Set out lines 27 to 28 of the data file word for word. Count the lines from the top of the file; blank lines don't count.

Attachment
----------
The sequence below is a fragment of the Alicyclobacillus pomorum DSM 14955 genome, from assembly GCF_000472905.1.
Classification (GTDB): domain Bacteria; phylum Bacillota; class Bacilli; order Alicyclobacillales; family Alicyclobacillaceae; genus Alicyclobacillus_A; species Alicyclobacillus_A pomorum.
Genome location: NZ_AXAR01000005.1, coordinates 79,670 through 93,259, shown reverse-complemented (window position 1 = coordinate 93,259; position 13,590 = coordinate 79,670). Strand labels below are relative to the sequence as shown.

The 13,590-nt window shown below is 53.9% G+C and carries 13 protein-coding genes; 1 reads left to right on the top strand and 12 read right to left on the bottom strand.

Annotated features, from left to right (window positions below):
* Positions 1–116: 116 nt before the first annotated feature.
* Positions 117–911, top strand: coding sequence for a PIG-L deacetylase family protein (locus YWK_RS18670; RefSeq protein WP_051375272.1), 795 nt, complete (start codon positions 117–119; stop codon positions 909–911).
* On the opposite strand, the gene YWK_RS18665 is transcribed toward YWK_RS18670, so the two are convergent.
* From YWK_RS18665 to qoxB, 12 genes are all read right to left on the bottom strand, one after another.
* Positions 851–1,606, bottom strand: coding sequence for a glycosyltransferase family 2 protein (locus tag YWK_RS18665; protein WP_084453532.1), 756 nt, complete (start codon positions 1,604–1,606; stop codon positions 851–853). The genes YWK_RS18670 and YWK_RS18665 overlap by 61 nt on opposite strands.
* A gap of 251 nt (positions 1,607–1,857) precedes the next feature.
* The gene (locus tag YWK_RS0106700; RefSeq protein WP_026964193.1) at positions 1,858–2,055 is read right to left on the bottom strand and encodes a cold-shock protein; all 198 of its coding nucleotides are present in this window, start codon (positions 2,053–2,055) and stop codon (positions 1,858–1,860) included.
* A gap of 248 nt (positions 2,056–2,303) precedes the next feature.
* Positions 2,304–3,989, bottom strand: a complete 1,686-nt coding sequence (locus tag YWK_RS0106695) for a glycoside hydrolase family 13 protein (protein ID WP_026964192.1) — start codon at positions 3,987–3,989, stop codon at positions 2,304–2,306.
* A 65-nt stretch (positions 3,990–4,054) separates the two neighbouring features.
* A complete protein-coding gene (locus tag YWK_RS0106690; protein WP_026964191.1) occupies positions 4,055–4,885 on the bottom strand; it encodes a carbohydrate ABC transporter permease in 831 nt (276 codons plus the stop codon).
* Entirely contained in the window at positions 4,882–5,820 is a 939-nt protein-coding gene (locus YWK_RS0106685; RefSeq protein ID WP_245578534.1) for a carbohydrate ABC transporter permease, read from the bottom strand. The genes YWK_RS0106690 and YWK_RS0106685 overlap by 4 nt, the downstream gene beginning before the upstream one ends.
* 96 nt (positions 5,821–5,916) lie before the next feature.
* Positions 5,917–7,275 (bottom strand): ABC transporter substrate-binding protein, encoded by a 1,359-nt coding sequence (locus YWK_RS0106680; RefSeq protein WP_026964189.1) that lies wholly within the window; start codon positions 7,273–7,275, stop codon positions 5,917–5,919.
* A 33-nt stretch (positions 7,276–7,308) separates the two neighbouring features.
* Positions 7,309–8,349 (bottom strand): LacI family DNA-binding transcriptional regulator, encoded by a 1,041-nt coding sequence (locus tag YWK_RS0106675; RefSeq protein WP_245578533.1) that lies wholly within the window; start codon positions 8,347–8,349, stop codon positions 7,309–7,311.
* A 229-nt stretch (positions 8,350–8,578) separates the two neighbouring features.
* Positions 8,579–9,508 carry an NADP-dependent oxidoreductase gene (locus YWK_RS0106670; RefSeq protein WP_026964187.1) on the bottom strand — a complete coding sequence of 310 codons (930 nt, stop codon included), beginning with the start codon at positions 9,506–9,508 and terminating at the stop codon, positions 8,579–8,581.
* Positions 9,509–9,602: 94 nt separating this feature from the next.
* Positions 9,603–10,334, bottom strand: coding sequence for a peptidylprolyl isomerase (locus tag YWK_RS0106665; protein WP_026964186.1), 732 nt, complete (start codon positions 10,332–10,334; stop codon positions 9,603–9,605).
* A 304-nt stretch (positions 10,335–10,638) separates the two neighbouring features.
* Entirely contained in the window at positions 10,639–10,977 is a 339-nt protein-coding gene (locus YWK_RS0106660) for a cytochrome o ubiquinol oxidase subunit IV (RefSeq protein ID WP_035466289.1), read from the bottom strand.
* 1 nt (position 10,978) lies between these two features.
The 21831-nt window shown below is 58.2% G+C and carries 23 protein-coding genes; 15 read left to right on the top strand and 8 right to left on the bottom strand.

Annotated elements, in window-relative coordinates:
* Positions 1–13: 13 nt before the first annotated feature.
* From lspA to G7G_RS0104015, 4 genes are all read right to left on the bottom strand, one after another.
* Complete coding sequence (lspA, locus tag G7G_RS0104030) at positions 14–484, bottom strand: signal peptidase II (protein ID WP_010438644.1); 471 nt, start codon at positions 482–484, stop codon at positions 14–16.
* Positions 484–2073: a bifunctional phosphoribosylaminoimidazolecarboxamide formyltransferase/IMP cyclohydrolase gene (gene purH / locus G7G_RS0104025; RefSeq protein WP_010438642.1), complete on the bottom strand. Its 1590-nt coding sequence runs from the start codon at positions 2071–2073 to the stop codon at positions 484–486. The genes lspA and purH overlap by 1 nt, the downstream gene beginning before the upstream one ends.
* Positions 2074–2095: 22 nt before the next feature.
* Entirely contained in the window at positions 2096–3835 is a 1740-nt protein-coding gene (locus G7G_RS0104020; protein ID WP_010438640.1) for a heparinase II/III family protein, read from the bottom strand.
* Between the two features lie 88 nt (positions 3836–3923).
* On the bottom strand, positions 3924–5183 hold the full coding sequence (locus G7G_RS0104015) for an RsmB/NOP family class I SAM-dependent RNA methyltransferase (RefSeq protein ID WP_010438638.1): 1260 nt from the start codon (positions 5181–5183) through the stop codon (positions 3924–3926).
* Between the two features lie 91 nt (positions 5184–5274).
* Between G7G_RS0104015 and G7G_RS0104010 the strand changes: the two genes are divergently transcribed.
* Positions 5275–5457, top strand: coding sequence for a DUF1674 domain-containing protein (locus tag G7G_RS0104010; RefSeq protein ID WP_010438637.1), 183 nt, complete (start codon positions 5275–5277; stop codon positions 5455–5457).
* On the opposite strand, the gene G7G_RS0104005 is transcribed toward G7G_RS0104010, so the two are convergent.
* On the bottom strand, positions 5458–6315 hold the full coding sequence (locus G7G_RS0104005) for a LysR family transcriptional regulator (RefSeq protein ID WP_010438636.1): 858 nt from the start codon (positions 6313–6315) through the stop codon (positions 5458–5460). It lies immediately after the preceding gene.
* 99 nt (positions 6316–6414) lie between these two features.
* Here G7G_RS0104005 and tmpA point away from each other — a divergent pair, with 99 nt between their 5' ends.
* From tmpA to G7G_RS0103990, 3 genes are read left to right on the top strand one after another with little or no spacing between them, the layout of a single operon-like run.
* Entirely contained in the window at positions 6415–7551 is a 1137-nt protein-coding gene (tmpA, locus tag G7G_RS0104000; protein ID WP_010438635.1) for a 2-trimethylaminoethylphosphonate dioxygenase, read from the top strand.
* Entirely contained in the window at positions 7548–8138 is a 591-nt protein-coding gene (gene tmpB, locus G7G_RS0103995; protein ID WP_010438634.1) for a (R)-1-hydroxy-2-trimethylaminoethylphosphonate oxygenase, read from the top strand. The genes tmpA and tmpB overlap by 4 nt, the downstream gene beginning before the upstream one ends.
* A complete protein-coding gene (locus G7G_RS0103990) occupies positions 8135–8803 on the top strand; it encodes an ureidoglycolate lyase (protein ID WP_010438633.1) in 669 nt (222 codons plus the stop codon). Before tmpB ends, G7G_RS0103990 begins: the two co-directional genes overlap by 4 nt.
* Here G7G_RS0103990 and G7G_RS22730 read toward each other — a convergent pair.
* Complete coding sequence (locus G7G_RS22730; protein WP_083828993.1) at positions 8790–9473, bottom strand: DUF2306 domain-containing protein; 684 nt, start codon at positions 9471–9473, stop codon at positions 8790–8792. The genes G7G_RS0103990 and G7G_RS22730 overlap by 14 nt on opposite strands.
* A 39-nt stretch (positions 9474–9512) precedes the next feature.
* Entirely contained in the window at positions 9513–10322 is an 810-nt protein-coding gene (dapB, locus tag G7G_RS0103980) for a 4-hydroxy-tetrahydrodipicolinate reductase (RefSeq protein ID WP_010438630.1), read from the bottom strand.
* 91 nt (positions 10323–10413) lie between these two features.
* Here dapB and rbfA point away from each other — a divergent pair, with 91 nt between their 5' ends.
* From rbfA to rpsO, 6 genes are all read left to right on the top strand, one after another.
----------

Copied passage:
* Entirely contained in the window at positions 10,639–10,977 is a 339-nt protein-coding gene (locus YWK_RS0106660) for a cytochrome o ubiquinol oxidase subunit IV (RefSeq protein ID WP_035466289.1), read from the bottom strand.
* 1 nt (position 10,978) lies between these two features.